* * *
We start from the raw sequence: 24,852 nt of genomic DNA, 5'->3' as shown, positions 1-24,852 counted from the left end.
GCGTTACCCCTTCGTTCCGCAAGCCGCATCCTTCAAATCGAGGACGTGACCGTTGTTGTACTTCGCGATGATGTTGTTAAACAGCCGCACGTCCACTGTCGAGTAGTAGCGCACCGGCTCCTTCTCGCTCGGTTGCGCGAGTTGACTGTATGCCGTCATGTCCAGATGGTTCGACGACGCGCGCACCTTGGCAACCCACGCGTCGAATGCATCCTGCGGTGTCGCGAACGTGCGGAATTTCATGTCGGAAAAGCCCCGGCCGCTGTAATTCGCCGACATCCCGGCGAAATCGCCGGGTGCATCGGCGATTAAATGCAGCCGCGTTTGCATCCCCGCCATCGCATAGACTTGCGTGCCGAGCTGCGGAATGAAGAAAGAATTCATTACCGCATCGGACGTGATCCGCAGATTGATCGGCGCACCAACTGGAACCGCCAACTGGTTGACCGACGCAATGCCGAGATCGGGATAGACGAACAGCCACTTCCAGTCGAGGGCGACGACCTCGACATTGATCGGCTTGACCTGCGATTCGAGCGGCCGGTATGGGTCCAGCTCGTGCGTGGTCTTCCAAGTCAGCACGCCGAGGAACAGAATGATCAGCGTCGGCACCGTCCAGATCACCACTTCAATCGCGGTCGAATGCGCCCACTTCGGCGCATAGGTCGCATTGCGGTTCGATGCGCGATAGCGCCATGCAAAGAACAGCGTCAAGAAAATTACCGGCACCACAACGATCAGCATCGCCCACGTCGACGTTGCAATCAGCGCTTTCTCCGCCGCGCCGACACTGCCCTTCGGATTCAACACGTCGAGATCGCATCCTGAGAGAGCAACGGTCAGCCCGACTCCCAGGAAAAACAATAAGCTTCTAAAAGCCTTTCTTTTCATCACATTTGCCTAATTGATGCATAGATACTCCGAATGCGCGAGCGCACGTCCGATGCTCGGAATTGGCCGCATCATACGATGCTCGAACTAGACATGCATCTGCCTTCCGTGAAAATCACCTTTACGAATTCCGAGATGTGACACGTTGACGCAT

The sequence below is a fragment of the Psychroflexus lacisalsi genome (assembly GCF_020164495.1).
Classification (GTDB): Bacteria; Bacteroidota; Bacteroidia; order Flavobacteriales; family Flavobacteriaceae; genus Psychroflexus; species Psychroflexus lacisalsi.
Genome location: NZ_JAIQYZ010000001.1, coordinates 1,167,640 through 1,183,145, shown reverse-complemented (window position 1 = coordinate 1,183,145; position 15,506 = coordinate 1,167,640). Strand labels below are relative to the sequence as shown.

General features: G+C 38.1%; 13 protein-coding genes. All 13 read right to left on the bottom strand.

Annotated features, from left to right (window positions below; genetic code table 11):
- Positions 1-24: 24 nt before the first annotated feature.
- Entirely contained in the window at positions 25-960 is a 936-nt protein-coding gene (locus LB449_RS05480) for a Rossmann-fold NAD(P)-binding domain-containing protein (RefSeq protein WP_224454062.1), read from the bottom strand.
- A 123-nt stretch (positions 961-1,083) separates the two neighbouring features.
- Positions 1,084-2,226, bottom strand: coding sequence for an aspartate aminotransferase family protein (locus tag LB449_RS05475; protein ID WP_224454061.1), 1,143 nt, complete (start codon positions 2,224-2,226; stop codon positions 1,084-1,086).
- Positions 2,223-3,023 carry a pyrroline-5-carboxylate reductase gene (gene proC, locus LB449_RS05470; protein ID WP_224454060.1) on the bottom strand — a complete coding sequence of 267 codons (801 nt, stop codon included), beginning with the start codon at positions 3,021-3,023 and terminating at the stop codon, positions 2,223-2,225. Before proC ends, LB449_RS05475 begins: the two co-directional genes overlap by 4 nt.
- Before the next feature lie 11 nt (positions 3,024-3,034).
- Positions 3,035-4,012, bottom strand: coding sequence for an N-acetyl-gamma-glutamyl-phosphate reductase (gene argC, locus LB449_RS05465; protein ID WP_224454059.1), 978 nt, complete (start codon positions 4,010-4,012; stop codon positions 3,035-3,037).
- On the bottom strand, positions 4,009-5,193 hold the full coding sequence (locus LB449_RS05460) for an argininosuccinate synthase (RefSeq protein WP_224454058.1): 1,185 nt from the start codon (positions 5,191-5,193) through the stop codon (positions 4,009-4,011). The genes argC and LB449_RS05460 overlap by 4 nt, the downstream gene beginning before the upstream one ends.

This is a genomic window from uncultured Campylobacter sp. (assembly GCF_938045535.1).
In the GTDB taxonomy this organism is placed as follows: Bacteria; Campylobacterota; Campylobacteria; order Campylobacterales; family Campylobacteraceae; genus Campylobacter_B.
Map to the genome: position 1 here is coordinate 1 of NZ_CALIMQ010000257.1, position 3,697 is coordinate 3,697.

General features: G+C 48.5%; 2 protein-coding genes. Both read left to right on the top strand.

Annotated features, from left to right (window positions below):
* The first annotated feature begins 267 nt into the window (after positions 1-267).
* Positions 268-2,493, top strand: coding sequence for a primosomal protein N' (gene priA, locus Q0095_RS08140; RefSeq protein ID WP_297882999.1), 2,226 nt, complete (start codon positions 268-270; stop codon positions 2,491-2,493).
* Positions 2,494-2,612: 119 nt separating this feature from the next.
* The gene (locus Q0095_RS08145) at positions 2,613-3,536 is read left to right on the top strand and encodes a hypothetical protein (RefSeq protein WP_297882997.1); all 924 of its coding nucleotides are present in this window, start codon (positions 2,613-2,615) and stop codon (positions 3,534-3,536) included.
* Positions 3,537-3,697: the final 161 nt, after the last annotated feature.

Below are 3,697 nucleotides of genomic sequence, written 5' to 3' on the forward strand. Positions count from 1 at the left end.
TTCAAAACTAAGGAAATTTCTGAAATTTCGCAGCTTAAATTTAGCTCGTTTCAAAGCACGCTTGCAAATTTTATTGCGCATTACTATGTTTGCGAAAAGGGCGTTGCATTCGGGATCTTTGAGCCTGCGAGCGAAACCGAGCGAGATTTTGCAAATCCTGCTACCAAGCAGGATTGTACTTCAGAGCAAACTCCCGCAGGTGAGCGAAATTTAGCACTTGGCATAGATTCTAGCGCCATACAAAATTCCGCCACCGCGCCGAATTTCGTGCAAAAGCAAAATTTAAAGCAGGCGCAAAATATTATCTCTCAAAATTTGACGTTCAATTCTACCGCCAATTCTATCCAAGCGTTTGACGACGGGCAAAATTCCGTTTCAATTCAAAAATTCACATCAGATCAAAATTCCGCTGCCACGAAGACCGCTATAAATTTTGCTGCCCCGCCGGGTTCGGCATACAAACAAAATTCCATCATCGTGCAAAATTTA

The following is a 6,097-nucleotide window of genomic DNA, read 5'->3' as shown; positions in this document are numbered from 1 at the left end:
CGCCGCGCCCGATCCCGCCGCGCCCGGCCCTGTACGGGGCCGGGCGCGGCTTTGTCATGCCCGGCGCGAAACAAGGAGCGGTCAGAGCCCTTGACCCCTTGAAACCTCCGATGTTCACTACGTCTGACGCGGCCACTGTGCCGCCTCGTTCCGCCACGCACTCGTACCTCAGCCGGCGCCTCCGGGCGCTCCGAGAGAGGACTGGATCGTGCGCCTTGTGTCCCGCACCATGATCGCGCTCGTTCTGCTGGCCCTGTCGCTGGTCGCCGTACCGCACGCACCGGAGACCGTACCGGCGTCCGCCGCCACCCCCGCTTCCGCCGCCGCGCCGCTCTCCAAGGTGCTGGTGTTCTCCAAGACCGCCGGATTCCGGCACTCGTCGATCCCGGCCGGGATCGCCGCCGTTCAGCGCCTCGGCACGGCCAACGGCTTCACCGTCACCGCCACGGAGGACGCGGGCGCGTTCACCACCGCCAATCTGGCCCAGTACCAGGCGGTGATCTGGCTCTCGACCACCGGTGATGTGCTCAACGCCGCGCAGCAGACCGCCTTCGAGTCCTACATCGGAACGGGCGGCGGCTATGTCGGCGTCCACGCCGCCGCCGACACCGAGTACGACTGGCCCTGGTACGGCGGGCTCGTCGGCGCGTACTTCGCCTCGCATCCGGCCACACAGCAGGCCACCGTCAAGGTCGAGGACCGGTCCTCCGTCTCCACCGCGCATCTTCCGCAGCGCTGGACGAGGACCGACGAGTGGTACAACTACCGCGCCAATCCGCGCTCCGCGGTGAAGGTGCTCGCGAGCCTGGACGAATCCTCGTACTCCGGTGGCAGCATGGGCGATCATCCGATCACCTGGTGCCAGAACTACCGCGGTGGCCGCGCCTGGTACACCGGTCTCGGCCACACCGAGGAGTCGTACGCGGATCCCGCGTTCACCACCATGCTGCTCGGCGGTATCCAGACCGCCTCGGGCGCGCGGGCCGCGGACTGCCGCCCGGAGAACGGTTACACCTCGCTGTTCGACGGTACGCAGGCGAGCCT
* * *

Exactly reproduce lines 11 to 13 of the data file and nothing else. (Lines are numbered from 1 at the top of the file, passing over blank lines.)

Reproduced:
- Positions 1,084-2,226, bottom strand: coding sequence for an aspartate aminotransferase family protein (locus tag LB449_RS05475; protein ID WP_224454061.1), 1,143 nt, complete (start codon positions 2,224-2,226; stop codon positions 1,084-1,086).
- Positions 2,223-3,023 carry a pyrroline-5-carboxylate reductase gene (gene proC, locus LB449_RS05470; protein ID WP_224454060.1) on the bottom strand — a complete coding sequence of 267 codons (801 nt, stop codon included), beginning with the start codon at positions 3,021-3,023 and terminating at the stop codon, positions 2,223-2,225. Before proC ends, LB449_RS05475 begins: the two co-directional genes overlap by 4 nt.
- Before the next feature lie 11 nt (positions 3,024-3,034).